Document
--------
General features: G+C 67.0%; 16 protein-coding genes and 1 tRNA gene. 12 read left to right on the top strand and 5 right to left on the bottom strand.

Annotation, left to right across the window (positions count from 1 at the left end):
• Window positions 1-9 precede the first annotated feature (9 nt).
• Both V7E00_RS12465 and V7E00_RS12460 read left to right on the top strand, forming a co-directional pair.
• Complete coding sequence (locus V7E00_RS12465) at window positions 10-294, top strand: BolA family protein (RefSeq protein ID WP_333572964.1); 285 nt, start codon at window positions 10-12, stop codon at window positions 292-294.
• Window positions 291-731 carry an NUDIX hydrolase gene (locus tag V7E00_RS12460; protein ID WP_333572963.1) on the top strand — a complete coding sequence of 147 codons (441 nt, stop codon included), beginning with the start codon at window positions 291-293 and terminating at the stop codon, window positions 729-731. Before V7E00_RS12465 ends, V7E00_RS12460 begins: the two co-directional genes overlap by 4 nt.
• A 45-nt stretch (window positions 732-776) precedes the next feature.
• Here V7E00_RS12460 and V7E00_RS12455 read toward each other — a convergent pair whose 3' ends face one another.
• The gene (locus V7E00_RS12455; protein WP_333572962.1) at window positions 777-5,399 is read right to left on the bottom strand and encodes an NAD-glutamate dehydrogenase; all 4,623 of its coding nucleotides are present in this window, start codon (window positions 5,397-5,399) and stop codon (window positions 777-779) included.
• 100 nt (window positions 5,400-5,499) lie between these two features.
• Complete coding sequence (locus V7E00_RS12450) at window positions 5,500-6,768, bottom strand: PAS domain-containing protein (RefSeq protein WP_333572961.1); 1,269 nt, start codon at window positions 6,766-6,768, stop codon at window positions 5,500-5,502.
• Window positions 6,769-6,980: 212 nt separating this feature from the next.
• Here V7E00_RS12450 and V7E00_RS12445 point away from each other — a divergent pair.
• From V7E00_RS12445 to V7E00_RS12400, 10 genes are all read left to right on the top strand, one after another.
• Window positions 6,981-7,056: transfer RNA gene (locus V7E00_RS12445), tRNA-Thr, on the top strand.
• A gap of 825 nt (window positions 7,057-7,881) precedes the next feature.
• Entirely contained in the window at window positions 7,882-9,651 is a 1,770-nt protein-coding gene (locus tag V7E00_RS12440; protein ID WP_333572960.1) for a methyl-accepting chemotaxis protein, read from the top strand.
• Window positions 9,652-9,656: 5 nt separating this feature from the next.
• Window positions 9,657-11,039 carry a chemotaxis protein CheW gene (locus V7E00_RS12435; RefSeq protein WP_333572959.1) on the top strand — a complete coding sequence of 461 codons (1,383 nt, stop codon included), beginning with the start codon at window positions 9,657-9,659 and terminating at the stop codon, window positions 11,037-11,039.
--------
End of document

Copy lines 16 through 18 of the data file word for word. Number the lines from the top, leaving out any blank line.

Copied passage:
• A gap of 825 nt (window positions 7,057-7,881) precedes the next feature.
• Entirely contained in the window at window positions 7,882-9,651 is a 1,770-nt protein-coding gene (locus tag V7E00_RS12440; protein ID WP_333572960.1) for a methyl-accepting chemotaxis protein, read from the top strand.
• Window positions 9,652-9,656: 5 nt separating this feature from the next.